In every nation’s history, there are major forks in the road , determining the fate of that country’s survival and prosperity. The Seige of Fort Watauga (then Caswell) was one such occassion where the fate of an area was determined and on May 13-15, the Washington County Militia of North Carolina Regiment paid homage to the spirit of those who fought or died during the twenty day Seige. During those fateful days, Dragging Canoe and Old Abram blitzed the area and if the settlers had not prevailed, we’d be a casino today :o).
The public got to see Lydia Bean being saved by Nancy Ward from a certain firey death, and got to see Tom Moore brutally burned to toast. Anyone wanting to see the famous incident in which John Sevier lifted Bonnie Kate over the stockade with Cherokees trying to capture her or a wounded Anne Robertson scalding a Native or two got a treat this weekend.
This year was the most exciting reenactment the Fort has seen to date. Friday was the first ever “School Day” and 500 childen from area schools traveled among eight stations, ranging from guns going boom to sharp weapons, soap making, what women and men wore and their lives on the frontier.
I heard that there were 120 reenactors registered but there had to be many more in attendance as day trippers on Saturday. Noone had ever seen the militia 4 deep in men, spreading across the entire inside of the fort before. Groups came from all over like the South Carolina Rangers and the the 1st Maryland Regiment — Southern Campaign from North Carolina.
There was a nice number of long hunters, mostly from outside our area, traveling from Virginia and Kentucky to participate.
Two re-enactment groups of British forces were on the grounds- the 42nd Regiment and the North Carolina Highlanders represented the Tory contingent and there were re-enactors portraying Cherokees and other Native Americans, who did an outstanding job; it sounded like the whole Cherokee tribe was on the attack!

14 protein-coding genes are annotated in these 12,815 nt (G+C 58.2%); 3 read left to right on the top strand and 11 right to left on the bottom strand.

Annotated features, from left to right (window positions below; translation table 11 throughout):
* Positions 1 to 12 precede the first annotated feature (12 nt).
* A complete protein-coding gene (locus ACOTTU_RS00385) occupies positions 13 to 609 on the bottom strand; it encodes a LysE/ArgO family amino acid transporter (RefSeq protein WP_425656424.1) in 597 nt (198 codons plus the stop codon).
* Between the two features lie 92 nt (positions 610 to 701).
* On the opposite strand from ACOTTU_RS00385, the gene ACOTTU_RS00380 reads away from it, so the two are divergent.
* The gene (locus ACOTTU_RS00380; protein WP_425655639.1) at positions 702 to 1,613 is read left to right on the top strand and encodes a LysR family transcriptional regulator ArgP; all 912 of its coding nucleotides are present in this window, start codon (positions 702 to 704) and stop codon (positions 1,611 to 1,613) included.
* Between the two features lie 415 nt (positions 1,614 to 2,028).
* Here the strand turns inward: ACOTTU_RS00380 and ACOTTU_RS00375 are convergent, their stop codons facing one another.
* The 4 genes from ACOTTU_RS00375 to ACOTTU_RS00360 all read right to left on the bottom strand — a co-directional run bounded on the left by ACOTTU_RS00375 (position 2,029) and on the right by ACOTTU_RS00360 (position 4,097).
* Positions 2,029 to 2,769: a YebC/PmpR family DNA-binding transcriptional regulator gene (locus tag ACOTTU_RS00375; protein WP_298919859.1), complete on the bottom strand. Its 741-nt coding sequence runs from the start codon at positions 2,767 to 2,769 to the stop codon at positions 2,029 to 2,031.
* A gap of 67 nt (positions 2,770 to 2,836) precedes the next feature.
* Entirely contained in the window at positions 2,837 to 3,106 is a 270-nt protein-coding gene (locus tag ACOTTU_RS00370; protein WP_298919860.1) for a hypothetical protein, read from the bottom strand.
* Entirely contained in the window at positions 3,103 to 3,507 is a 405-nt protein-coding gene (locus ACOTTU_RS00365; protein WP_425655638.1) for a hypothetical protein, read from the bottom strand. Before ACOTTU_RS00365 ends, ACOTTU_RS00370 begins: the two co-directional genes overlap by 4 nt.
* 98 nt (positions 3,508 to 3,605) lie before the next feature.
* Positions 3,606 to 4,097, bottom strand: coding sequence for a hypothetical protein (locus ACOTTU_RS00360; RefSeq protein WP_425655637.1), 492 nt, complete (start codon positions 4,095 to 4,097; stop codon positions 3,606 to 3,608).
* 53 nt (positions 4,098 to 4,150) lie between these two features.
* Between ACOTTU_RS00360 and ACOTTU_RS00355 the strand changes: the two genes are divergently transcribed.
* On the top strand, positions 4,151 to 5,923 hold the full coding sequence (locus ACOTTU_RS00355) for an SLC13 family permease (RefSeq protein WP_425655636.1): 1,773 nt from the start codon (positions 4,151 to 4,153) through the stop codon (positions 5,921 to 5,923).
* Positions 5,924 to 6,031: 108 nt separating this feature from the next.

What made this event different from others in the region was the variety of senarios portrayed. The battle on Saturday included the early stage of the siege when the Cherokee surprised several women working in the fields and nearly captured Bonnie Kate Sherrill before John Sevier reached down and pulled her to safety.
In Sunday’s reenactment, the story of a group led by James Cooper was told. Despite warnings by others in the fort, Cooper led a group to finish work on a shed when he thought the Cherokee had abandoned the siege. The group was ambushed and all but Thomas Moore were killed. Moore was captured and burned at the stake. Sunday’s battle also featured another woman patriot. Ann Robertson and other women were boiling water for the laundry when some Cherokee warriors managed to get close enough to the stockade to set it on fire. Robertson used the laundry water to form a bucket brigade to not only put out the fire but to scald the attackers.
Besides battles, the public got to see how people lived during that time period and traveled freely throught the various camps. On Saturday there was an auction. See the Swap and Sell page for the results. The guests and members also enjoyed a wonderful BBQ dinner in the visitor’s center and jollification in the tavern later Saturday night.
The Seige was so successful that many guests expressed an interest to join the Militia. This will be a blessing to us all.
Pictures will be forthcoming but Ronnie posted some on his website. Check them out!